When we meet with clients to discuss their debts, they are often surprised when we recommend debt settlement rather than bankruptcy. They assume that as bankruptcy attorneys, we always recommend bankruptcy. Our goal is to develop a specific and unique plan of action for each client. Sometimes bankruptcy is not the best choice.

There are many reasons why you should choose debt settlement over bankruptcy. Some of these are:

The total debt is relatively low. The costs and fees to settle the debt may be less or equal to the costs and fees of filing bankruptcy;

There may be only one or two accounts that need attention. If all other debts are under control or in good standing, it makes more sense to attempt to settle the delinquent accounts;

Your income is too high or your property too valuable to file Chapter 7, and you do not want to be in Chapter 13 bankruptcy for up to five years.

You have a high security clearance or a position at work where filing bankruptcy may cause problems;

You are about to make a major purchase, such as a home or car, where filing bankruptcy may affect your financing.

You have an excellent credit score. Although we have a credit rebuilding program that can get your score back up, there is a bigger initial drop when bankruptcy is filed vs. debt settlement for people with high credit scores.

Of course, debt settlement has its own problems. Creditors may not agree to settle on favorable terms, you may have to pay a large lump sum payment or monthly payments for years, your credit score may not improve as quickly, and you may have to pay taxes on the money you saved in the settlement.

Each case is different. That is why we review every case and weigh the pros and cons of bankruptcy vs. debt settlement for every client that walks through our door.


If you have a Federal student loan and file Chapter 7 bankruptcy, the status of your loan changes. Your loan is in forbearance until you receive your discharge. No payments are due and all collection efforts must stop. Although that gives you immediate relief, it also gives you a great opportunity to review your loans and develop a plan to get them under control once you come out of bankruptcy.

A Chapter 7 bankruptcy can last 4 months or more. During that time, you can determine the status of the loans, prepare documents to get out of default, consolidate or rehabilitate your loans, and determine the best repayment option. Once you receive your discharge, you can immediately file the documents and bring your account current and get your loans under control.

If your wages were being garnished, or if your loans were in default before you filed bankruptcy, the worst thing you can do is nothing. I have had clients fail to take care of their loans while they were in bankruptcy, only to find themselves in another financial mess after the bankruptcy because the Department of Education and their collectors immediately garnished their paycheck when they finished their bankruptcy.

If you have a Private Student Loan, you can use the time in bankruptcy to negotiate and implement a repayment plan. This is especially useful if you have co-signers on the loan.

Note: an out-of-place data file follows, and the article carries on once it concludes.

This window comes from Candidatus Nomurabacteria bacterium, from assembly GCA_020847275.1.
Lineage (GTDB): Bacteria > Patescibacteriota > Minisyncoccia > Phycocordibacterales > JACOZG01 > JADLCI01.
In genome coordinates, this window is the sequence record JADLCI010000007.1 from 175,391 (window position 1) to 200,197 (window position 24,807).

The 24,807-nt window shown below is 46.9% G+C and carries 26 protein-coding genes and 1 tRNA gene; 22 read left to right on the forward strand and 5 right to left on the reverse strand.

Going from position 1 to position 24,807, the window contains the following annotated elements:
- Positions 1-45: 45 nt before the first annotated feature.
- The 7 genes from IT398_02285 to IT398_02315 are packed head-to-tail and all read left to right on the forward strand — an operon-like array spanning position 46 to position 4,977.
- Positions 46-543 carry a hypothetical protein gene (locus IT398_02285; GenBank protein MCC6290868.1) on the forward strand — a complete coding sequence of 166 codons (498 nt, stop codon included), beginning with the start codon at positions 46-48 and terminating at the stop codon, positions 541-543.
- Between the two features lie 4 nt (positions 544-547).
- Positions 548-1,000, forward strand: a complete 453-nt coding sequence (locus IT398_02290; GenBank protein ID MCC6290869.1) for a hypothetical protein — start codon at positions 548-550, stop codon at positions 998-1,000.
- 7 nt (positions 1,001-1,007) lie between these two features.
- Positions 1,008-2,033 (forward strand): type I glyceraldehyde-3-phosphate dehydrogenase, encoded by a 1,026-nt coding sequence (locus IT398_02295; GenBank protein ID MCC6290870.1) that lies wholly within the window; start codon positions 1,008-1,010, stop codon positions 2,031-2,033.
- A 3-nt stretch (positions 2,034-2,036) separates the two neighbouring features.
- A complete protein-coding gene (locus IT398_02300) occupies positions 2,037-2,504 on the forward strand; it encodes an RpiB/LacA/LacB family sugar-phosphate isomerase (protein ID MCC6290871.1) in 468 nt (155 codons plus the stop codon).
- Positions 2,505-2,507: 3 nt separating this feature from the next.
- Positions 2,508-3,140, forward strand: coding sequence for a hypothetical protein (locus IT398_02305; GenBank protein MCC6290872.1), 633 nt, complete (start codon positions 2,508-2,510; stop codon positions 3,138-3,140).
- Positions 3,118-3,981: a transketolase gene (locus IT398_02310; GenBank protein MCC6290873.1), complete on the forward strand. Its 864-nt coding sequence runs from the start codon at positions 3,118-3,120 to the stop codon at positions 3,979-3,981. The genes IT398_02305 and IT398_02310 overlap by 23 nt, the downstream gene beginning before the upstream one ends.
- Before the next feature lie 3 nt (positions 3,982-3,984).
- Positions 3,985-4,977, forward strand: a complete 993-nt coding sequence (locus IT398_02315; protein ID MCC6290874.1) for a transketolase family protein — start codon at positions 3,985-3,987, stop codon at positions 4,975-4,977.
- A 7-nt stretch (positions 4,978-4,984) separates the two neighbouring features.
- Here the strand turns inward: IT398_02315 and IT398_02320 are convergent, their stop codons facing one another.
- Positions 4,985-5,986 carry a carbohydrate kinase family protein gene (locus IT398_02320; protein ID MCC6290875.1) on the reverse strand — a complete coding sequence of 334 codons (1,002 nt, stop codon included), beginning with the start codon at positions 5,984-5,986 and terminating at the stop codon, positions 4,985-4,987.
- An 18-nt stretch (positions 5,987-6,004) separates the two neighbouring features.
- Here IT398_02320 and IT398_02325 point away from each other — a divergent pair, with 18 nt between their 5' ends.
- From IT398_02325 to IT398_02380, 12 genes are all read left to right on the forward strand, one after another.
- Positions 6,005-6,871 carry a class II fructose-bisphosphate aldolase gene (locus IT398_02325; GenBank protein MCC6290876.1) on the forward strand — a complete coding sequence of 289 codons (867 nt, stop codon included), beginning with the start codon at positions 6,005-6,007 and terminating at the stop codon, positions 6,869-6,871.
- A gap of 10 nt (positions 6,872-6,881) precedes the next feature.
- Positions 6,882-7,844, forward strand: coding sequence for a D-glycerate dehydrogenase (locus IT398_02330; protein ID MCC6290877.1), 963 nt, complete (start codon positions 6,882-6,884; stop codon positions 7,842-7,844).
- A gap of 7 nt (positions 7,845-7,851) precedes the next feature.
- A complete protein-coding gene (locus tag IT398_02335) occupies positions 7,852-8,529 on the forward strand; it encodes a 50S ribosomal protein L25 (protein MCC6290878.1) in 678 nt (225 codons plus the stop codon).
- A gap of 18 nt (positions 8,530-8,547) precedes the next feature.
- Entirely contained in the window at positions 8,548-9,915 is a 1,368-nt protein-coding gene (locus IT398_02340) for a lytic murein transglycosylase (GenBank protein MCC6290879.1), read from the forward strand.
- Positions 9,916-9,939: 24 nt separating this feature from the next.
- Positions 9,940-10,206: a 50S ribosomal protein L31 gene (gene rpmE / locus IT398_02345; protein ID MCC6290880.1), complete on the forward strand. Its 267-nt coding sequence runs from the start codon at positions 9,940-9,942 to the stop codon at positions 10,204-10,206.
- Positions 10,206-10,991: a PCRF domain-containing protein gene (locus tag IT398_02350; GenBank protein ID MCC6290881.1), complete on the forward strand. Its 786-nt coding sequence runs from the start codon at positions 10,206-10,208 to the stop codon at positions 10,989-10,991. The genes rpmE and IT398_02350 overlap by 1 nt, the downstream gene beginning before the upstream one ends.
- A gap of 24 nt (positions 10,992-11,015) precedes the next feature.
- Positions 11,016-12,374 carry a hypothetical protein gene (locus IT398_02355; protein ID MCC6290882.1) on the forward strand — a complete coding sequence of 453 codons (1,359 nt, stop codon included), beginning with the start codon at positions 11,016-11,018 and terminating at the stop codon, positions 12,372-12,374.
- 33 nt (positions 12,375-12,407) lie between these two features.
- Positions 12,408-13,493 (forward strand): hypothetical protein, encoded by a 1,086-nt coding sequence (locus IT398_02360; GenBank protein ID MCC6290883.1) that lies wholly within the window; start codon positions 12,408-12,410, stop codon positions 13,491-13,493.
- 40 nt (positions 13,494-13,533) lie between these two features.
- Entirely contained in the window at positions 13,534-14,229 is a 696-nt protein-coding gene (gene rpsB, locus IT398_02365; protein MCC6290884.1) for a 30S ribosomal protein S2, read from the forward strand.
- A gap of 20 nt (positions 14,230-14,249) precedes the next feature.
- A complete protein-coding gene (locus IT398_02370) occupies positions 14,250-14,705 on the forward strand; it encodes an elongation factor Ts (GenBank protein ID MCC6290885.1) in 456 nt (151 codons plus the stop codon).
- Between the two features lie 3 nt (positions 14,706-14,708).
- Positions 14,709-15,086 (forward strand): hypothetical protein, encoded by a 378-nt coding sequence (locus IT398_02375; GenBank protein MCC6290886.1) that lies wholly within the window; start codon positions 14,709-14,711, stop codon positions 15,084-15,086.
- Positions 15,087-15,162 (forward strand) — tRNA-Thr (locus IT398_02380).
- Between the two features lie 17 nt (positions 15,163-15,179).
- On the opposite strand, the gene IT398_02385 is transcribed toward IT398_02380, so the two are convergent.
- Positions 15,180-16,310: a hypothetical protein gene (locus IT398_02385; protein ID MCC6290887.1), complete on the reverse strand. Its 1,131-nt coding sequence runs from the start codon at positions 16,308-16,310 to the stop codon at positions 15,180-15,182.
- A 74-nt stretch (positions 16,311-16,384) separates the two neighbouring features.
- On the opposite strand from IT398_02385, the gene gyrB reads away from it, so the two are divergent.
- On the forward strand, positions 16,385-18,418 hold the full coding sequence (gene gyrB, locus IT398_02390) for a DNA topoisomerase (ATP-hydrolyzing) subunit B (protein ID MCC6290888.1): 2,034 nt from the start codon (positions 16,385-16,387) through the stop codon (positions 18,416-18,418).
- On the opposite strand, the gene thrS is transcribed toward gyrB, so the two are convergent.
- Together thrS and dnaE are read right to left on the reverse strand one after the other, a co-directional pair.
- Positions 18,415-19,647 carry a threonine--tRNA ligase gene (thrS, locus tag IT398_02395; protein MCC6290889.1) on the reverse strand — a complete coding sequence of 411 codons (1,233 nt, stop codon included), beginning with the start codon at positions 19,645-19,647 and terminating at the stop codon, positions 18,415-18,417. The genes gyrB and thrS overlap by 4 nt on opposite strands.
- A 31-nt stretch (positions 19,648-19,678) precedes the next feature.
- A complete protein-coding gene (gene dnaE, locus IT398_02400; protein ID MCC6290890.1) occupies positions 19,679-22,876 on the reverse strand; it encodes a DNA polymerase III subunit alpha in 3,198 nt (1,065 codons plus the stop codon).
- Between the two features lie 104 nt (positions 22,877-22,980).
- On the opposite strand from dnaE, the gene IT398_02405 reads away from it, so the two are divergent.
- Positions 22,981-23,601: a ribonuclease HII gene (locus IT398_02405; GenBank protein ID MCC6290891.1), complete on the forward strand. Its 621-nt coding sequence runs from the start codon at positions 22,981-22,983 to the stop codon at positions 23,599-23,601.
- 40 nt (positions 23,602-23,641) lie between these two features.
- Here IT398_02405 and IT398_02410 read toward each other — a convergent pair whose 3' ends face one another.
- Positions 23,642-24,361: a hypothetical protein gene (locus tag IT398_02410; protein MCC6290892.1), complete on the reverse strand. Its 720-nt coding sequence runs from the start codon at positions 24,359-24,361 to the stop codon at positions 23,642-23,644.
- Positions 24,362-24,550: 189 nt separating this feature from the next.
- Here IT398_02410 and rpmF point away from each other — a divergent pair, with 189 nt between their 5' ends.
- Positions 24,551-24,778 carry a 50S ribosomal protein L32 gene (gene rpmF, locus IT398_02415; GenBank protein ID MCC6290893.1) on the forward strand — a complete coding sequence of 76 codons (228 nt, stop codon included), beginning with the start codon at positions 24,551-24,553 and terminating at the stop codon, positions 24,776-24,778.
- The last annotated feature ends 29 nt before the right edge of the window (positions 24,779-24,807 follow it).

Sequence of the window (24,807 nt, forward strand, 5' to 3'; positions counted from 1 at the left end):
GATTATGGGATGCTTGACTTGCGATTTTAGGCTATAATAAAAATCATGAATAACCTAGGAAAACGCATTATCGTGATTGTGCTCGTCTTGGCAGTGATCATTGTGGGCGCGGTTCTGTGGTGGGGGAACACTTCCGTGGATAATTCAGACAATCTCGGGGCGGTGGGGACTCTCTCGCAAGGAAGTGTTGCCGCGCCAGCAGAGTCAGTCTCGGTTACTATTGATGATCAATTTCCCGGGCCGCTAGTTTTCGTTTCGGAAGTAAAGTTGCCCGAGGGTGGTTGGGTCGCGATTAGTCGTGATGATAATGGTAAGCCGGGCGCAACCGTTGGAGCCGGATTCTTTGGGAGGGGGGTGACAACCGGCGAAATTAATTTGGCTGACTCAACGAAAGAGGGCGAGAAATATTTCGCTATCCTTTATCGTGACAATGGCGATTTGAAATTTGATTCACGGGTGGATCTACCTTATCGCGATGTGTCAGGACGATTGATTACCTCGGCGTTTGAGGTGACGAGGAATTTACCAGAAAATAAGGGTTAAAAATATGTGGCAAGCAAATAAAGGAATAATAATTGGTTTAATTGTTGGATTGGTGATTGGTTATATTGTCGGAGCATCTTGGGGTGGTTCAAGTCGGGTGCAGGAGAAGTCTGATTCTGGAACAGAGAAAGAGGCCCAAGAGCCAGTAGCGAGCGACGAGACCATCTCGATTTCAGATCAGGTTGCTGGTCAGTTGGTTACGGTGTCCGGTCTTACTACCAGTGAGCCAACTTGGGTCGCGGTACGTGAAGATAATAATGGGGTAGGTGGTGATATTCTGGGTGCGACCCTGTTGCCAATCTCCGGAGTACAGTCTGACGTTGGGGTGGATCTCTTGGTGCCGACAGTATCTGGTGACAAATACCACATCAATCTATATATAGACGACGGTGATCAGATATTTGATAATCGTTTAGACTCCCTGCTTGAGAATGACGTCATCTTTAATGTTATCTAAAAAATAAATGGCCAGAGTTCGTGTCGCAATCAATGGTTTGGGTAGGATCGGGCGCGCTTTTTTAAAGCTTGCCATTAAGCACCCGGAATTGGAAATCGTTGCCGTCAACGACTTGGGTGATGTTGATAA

You could use any deferments or forbearances remaining on your loan after the bankruptcy is complete. However, that may not stop interest from accruing, and you would be unnecessarily wasting valuable deferments and forbearances.

If you have student loans and are considering filing, or are already in bankruptcy, feel free to contact us if you have questions.


You might not know this, but you have tons of credit scores … for a variety of reasons. For one thing, anyone with information about your credit history can create a formula to determine your creditworthiness. For instance, the three credit-scoring bureaus—Equifax, TransUnion, and Experian—all collect information about your activity on credit cards, mortgages, installment accounts, car loans, student loans, and the like. And they have all different proprietary formula that they apply to this information to generate a credit score.

Equifax offers something called an Equifax Credit Score. Experian offers both the PLUS score and the VantageScore. And TransUnion has its own credit score, too!

If all these names are confusing, here’s the important part: When deciding whether to extend a loan to you, your potential creditors want to know how risky you are. Currently, the formula they trust the most to determine your creditworthiness—and therefore your credit score—is called FICO. In fact, FICO is the score that is almost exclusively used by creditors, banks, and the like.

Created by an engineer and a mathematician, Bill Fair and Earl Isaac, FICO is the best-known and most widely used credit score model in the United States. So you can (and should) ignore all those other scores. They do not reflect the same score that your lender will see when pulling your credit report and credit score. So don’t spend your money on buying a score that isn’t a FICO score. The only thing these scores will do is paint an unrealistic picture of the loan terms you can expect.

In other words, FICO is the only credit score that matters.

But … it’s a little more confusing.